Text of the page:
Units typically contain a gas or oil-fired burner that is used to heat a tube, cone or plaque that emits infrared radiation when hot. The infrared radiation is focused and directly by reflectors within the units, reducing energy lost through ventilation. The amount of fuel used is significantly lower than in a building heated by fan convectors or low temperature radiators.

Typical applications for radiant heating include retail units (particularly DIY outlets), sports centres, warehouses, factories and workshops.

As a rule of thumb, every 1°C reduction in air temperature through the use of radiant heating will produce a 5% to 10% reduction in annual energy consumption.

Electric radiant heaters are not eligible for the ETL.

Radiant Tube Heaters

A radiant tube heater consists of a steel tube with a gas or oil burner at one end of the tube and a flue gas fan at the other. The tube is surmounted by a metal reflector to produce a cone of radiant heat. As gas is burned, the temperature of the tube increases (up to 500°C) and it radiates heat. This heat radiation is directed downwards to heat the occupants of the space, much in the same way as light from a fluorescent tube. If your building is subject to high ventilation rates then installing an ETL listed radiant heating system could help reduce your heating costs by up to 20% compared with conventional air heating systems.

Within the radiant tube heater category, there are three basic types of radiant tube heating included on the ETL:

  • Unitary Radiant Tube Heaters
  • Multi-Burner Radiant Tube Heaters
  • Continuous Radiant Tube Heaters

Radiant Plaque and Cone Heaters

Radiant plaque and cone heaters are mainly used for local or spot heating due to the intense radiant source of heat. This is generated by an exposed flame passing over a catalytic matrix, the ‘radiant matrix’, which becomes extremely hot (up to 950°C).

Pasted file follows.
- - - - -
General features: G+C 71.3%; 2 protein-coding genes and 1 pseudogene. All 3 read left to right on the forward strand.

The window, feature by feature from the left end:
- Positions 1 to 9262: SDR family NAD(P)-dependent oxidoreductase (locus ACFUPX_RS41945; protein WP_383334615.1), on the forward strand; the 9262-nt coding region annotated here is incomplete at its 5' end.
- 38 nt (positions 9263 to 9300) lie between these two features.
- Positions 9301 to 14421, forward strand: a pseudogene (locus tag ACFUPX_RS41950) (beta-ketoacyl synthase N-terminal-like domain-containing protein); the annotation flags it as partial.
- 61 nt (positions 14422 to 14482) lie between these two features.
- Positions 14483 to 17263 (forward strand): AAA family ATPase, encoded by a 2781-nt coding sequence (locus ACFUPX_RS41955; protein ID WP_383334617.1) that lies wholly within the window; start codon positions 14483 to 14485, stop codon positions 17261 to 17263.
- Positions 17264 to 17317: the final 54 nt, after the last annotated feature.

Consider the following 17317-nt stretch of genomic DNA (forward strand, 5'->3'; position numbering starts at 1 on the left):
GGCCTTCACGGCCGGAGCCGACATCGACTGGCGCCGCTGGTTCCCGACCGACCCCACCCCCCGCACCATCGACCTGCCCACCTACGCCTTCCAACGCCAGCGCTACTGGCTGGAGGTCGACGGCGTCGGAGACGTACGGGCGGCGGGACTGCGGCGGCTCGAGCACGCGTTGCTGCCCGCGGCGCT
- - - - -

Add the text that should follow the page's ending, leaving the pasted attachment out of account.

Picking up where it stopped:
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Optimising Controllers

Optimising controllers for radiant heating systems are also covered by the ETL. These include both standalone units and add-on module type products (for warm air and radiant heaters) and ensure heating systems operate in an efficient manner. These are pre-programmed to control the temperature in zones based on occupancy schedules and to switch the units off when there are zones unoccupied. The controllers also need to incorporate an optimum start mechanism that prevents overheating and a ‘self-learning’ program that monitors and updates the heating curve by taking into account changes in the climate and building usage. In addition, some heaters themselves may incorporate optimising controllers already.

Optimising controllers:

  • Automatically control the temperature in one or more zones within a building in an energy efficient manner that reflects predefined zone occupation schedules.
  • Automatically switch heating equipment on and off in accordance with the predefined occupation schedule for each of the zones being controlled.
  • Should also incorporate frost protection, condensation protection, and anti-tampering mechanism.

Building managers can define the temperature for different zones of a building as well as for different times and days of the week.